The city feels safe, and I don’t worry that I’m going to get mugged or kidnapped or even run over by a bus, though my friend Pooja and I did almost get run over by a front-end loader the other day while walking down the street. The streets are generally pretty clean, even though everyone throws their trash into the gutter. Max told me that the government pays the poorer people to clean up the trash every night, which gives them a job and keeps the streets semi-litter free. The buildings are chaotic-looking, and I get the impression you could easily find anything you could ever need in the open-air one room stores that line the streets. We eat most meals at street vendors, sitting at kindergarten-sized tables on stools that bring my knees just about level with my chin. Most of these places are where the locals eat, and serve only one dish. Most of the time we walk up, Max says something in Vietnamese to the woman sitting behind the table, and in a few minutes a freshly made plate of something delicious is set in front of us. Most dishes contain either noodles or rice, some kind of meat, and all sorts of amazing flavors I can’t start to describe. Usually spicy, always mouth-watering. The only thing I’ve had here and wasn’t a fan of was the avocado and coconut shake, which had too much avocado and not enough coconut for my liking. The color was a little off-putting too, a light yellowish green that reminded me of slightly off pea soup.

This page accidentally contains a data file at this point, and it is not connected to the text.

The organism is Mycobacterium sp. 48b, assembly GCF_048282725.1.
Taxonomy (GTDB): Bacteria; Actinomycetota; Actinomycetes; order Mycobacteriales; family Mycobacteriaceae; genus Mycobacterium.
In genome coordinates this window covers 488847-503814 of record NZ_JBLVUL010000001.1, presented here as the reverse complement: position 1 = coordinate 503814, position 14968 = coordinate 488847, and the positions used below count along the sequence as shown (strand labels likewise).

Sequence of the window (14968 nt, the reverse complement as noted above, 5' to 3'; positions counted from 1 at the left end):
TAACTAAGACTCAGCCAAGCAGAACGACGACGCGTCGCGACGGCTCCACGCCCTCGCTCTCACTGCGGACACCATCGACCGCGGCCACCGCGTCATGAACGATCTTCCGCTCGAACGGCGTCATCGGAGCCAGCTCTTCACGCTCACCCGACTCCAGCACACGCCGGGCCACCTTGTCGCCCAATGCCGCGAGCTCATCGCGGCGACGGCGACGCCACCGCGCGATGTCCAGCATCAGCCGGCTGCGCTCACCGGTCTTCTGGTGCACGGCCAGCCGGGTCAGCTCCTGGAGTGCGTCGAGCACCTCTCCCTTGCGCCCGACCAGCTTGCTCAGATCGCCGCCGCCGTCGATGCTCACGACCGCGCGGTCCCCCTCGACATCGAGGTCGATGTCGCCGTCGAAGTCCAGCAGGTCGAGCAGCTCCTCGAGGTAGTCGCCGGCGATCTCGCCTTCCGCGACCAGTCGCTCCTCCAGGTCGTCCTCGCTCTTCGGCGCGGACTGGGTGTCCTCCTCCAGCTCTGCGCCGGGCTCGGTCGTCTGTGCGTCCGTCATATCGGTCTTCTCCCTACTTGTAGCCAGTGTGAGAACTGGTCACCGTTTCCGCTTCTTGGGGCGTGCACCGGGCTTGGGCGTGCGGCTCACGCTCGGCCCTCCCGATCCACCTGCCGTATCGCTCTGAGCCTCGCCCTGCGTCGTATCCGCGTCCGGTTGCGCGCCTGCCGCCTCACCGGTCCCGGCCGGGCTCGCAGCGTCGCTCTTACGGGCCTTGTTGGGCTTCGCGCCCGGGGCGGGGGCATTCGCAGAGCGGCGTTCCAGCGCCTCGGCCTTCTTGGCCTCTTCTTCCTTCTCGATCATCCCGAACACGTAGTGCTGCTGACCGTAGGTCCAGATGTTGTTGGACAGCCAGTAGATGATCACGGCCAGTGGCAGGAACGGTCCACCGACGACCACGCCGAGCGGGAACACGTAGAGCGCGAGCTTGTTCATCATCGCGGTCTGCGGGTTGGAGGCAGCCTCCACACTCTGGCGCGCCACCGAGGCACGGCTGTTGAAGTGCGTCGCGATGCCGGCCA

One of my favorite things to do is have Vietnamese coffee in a small glass, strong and dark, mixed with condensed milk and sugar, ice added. Coffee here takes hours, though the glass is only about the size of my fist. This is a savoring experience, both of the coffee and the company you are with, be it new Vietnamese friends, communicating with broken English about our lives in different countries, or old friends, sharing memories and dreams. I will miss this when I go back home again, where coffee seems to usually be a rushed affair, at most half an hour, surrounded by people who are in a hurry to get somewhere they think is important. No one here seems to be in a hurry, though I don’t think that anyone is usually late. Even the traffic seems calm, no road rage, no screaming, cursing drivers when the tall, white foreigners wander blindly into traffic and everyone swerves around. Even in the city, there is an underlying sense of calm, a deep peace like the ocean that sits next to everything.
|Vietnamese coffee and an excellent view.|
I think Pooja, another friend from OWU who is out here to travel with me for a few weeks, will be leaving for parts unexplored soon, heading north to Hue, Hanoi, Halong Bay. We plan on taking buses and trains, another new mode of transportation for me. I’ve ridden on both before, but never for more than an hour or so. Most trips here take a good 10 or 11 hours, so luckily the seats are comfortable and the views entertaining.
Everyday is a new adventure, and I look forward to experiencing what the world next offers.